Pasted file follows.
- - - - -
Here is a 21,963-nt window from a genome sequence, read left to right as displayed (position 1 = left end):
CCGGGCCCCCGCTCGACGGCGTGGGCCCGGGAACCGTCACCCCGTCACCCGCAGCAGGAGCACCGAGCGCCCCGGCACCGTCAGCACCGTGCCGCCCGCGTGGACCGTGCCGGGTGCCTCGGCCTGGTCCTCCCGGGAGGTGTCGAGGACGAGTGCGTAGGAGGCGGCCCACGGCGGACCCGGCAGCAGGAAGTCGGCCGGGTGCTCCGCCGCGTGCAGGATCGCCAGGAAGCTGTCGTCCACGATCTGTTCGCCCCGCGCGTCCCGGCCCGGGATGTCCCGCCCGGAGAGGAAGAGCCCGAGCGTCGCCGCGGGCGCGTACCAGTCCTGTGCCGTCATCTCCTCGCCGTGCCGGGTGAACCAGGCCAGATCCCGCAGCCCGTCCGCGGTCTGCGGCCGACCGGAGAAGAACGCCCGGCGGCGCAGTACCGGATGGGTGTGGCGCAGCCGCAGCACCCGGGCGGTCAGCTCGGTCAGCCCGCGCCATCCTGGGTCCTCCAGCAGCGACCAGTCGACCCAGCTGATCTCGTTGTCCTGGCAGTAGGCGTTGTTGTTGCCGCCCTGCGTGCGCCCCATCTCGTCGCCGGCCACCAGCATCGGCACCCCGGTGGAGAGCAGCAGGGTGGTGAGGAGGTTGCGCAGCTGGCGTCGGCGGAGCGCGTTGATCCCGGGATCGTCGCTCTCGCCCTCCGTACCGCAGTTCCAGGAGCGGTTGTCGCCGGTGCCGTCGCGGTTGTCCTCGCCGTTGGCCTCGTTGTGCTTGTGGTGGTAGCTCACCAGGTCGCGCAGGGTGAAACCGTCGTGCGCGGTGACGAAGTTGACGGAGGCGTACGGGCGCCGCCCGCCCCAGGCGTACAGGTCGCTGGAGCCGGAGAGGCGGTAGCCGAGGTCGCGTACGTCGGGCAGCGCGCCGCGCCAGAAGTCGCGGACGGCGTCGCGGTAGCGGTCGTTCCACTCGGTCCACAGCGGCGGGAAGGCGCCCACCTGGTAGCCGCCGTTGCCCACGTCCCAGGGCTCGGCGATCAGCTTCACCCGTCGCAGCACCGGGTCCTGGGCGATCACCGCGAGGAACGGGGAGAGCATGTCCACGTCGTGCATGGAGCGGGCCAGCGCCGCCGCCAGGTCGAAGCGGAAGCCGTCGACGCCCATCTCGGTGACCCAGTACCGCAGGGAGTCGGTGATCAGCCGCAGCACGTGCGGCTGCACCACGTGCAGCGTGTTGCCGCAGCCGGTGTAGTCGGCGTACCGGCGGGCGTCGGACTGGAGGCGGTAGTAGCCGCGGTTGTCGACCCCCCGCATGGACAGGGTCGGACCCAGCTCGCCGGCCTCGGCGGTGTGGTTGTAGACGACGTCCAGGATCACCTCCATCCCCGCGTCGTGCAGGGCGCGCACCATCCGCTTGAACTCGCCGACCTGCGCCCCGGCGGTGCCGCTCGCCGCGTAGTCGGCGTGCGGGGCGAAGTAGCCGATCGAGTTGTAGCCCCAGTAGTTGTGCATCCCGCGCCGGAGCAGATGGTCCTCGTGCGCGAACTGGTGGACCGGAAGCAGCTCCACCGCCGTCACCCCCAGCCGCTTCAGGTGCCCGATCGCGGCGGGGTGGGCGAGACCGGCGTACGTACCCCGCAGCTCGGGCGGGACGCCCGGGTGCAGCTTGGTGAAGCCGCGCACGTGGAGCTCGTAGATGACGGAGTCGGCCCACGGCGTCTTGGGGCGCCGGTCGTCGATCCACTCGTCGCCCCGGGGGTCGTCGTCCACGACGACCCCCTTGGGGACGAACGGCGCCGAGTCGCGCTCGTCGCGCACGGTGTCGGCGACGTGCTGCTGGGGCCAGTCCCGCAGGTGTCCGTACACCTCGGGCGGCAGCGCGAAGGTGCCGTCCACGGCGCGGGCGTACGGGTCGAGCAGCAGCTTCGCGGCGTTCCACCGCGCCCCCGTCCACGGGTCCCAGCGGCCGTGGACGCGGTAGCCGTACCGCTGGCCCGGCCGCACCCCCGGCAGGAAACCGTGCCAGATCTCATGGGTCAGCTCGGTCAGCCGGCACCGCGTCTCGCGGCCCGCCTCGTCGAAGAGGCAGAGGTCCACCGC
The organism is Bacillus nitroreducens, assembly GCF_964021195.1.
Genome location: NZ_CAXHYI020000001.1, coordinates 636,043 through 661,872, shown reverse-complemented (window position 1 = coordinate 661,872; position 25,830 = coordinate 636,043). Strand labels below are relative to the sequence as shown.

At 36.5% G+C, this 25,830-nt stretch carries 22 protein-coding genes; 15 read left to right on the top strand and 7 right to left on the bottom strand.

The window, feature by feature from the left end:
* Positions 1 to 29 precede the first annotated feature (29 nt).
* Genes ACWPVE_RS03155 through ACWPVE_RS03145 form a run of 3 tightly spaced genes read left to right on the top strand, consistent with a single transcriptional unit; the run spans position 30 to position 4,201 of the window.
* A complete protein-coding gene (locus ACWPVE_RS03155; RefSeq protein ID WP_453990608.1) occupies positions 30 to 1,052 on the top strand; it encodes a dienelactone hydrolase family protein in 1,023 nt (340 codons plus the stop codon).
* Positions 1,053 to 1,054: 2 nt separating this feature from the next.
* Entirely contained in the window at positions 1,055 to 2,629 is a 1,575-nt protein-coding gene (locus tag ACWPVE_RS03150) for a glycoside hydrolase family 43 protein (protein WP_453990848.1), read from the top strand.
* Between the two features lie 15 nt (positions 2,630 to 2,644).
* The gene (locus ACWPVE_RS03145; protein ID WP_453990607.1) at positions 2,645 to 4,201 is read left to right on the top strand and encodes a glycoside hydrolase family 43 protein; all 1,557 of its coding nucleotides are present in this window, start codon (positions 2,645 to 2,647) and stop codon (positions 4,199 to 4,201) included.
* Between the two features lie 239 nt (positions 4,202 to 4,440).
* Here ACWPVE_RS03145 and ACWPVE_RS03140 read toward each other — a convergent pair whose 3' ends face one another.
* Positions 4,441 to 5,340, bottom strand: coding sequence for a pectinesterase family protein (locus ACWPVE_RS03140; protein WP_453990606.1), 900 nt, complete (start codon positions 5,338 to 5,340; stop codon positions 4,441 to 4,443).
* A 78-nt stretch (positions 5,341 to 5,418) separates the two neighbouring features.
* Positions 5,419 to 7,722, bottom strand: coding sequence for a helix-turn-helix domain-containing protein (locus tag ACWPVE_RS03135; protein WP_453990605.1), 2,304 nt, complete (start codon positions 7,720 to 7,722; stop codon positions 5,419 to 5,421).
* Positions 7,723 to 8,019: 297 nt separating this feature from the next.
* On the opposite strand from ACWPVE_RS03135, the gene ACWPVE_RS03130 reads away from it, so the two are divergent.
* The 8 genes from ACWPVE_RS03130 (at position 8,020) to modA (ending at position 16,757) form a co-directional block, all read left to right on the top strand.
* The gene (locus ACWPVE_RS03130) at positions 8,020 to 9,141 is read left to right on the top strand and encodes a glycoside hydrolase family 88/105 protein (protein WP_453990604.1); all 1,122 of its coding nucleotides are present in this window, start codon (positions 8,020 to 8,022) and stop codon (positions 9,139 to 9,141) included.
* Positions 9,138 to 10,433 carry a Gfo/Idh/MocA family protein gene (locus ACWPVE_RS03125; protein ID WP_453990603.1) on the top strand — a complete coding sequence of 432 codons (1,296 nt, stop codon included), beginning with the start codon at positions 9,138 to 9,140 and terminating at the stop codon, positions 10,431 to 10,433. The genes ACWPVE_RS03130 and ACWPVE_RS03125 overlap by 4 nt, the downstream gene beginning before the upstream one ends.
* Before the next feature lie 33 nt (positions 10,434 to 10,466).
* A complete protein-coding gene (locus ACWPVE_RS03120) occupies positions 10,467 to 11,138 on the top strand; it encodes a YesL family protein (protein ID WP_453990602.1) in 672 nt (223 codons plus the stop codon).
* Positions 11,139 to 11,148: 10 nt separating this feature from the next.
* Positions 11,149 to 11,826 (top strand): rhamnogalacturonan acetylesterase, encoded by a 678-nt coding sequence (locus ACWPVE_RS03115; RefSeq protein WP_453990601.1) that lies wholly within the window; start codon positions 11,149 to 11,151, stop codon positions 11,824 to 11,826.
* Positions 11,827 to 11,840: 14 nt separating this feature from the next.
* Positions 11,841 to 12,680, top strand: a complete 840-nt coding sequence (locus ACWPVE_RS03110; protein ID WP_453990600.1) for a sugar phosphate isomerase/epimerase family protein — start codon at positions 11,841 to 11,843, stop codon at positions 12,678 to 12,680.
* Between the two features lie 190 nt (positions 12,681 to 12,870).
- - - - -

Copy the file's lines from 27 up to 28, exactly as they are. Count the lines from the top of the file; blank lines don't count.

* Positions 11,149 to 11,826 (top strand): rhamnogalacturonan acetylesterase, encoded by a 678-nt coding sequence (locus ACWPVE_RS03115; RefSeq protein WP_453990601.1) that lies wholly within the window; start codon positions 11,149 to 11,151, stop codon positions 11,824 to 11,826.
* Positions 11,827 to 11,840: 14 nt separating this feature from the next.